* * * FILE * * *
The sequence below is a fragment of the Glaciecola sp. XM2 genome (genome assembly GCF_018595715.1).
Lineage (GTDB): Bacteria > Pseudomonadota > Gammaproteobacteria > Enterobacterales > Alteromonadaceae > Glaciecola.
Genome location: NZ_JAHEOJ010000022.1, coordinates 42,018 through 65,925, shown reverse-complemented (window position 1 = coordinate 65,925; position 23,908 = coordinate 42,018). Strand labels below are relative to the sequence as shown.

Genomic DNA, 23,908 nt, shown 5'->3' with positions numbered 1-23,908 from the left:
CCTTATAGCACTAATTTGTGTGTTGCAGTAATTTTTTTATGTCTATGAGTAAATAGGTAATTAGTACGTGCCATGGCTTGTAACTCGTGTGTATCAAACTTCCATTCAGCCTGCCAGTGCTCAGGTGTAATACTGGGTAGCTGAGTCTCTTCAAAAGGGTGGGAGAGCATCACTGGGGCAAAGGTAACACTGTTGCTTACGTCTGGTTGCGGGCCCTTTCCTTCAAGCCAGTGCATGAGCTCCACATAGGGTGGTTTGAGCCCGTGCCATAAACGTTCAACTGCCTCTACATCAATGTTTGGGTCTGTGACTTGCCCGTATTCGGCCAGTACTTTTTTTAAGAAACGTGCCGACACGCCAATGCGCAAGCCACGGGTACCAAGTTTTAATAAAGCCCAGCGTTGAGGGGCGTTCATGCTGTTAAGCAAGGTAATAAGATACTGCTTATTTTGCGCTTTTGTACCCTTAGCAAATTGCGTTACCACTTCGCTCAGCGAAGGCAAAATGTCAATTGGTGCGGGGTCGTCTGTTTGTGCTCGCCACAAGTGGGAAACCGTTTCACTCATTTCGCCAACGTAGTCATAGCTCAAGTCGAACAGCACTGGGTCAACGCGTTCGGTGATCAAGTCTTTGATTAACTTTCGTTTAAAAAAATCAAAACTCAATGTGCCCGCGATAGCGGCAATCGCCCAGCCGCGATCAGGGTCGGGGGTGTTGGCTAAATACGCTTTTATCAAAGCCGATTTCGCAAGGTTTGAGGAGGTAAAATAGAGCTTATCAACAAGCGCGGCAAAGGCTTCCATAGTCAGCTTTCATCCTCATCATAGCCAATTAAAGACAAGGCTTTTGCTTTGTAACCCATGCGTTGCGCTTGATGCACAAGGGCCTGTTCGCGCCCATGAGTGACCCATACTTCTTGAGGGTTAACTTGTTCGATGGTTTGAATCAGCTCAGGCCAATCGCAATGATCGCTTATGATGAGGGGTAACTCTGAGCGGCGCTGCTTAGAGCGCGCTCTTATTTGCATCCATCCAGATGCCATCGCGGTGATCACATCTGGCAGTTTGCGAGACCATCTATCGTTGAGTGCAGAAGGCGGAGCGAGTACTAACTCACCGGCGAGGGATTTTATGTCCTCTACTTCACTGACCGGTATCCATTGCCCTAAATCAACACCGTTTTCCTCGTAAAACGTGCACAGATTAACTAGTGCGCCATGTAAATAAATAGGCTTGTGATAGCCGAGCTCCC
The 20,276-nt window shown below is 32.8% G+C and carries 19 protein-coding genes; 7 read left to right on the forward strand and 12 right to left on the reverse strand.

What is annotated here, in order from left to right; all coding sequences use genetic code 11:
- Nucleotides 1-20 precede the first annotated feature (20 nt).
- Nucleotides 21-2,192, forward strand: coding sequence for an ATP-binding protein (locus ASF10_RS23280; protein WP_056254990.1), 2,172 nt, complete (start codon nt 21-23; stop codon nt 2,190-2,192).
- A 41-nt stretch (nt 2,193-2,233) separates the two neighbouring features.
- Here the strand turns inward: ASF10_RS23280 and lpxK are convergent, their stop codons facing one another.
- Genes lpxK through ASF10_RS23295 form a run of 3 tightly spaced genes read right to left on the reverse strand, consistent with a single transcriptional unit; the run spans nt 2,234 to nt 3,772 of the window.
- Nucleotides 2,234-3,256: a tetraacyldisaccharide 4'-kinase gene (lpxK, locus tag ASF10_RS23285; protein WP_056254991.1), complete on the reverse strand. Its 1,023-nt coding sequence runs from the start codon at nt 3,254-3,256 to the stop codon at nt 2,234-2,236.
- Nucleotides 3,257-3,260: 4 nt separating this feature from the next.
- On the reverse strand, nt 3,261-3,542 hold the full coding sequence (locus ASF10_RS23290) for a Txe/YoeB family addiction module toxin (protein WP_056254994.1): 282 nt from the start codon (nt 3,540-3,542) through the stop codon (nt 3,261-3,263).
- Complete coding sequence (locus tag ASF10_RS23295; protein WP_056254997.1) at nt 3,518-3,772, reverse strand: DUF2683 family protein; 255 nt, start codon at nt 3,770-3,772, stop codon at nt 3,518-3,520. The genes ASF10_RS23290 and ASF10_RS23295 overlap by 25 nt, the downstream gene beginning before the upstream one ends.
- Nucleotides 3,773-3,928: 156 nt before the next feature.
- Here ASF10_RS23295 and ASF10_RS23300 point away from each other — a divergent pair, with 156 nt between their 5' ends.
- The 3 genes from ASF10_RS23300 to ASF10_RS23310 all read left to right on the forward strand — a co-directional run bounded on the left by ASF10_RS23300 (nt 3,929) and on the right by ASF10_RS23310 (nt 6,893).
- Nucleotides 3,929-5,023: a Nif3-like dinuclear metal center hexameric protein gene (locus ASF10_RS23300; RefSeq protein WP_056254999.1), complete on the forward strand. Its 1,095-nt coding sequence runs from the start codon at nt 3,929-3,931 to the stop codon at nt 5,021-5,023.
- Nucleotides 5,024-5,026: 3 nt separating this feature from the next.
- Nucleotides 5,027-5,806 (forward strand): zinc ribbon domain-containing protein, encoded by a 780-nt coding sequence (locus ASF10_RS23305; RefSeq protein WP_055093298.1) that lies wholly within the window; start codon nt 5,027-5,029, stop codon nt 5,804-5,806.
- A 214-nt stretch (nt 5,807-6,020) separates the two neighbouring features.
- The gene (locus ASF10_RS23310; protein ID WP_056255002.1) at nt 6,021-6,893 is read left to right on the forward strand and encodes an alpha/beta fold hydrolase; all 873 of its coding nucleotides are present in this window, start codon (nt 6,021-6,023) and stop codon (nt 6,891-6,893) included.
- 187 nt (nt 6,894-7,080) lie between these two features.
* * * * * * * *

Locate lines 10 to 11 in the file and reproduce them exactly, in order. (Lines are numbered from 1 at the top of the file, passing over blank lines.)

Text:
- A 41-nt stretch (nt 2,193-2,233) separates the two neighbouring features.
- Here the strand turns inward: ASF10_RS23280 and lpxK are convergent, their stop codons facing one another.